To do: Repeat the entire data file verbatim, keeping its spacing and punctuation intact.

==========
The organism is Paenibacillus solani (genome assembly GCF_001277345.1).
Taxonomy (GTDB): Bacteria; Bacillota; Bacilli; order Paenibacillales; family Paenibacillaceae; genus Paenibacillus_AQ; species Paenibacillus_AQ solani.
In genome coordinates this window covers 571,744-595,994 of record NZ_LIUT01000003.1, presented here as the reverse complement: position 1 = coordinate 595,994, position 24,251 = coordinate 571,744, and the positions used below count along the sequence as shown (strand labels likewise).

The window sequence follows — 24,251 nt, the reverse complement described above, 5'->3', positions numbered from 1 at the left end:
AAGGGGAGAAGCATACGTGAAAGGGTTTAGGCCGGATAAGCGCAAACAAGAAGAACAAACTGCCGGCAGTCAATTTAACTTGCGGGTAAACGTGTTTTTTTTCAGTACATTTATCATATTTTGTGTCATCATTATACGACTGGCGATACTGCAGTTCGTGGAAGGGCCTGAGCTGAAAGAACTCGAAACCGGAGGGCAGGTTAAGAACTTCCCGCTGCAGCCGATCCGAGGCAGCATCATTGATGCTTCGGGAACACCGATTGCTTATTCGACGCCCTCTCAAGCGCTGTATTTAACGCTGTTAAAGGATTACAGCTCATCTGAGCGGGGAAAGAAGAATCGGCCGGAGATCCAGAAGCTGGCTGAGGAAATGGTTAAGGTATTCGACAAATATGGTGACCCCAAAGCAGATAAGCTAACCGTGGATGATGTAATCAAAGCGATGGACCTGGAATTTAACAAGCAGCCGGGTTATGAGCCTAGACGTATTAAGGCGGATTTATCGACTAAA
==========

The organism is Paenibacillus solani (genome assembly GCF_001277345.1).
Taxonomy (GTDB): Bacteria; Bacillota; Bacilli; order Paenibacillales; family Paenibacillaceae; genus Paenibacillus_AQ; species Paenibacillus_AQ solani.
In genome coordinates this window covers 571,744-595,994 of record NZ_LIUT01000003.1, presented here as the reverse complement: position 1 = coordinate 595,994, position 24,251 = coordinate 571,744, and the positions used below count along the sequence as shown (strand labels likewise).

The window sequence follows — 24,251 nt, the reverse complement described above, 5'->3', positions numbered from 1 at the left end:
AAGGGGAGAAGCATACGTGAAAGGGTTTAGGCCGGATAAGCGCAAACAAGAAGAACAAACTGCCGGCAGTCAATTTAACTTGCGGGTAAACGTGTTTTTTTTCAGTACATTTATCATATTTTGTGTCATCATTATACGACTGGCGATACTGCAGTTCGTGGAAGGGCCTGAGCTGAAAGAACTCGAAACCGGAGGGCAGGTTAAGAACTTCCCGCTGCAGCCGATCCGAGGCAGCATCATTGATGCTTCGGGAACACCGATTGCTTATTCGACGCCCTCTCAAGCGCTGTATTTAACGCTGTTAAAGGATTACAGCTCATCTGAGCGGGGAAAGAAGAATCGGCCGGAGATCCAGAAGCTGGCTGAGGAAATGGTTAAGGTATTCGACAAATATGGTGACCCCAAAGCAGATAAGCTAACCGTGGATGATGTAATCAAAGCGATGGACCTGGAATTTAACAAGCAGCCGGGTTATGAGCCTAGACGTATTAAGGCGGATTTATCGACTAAA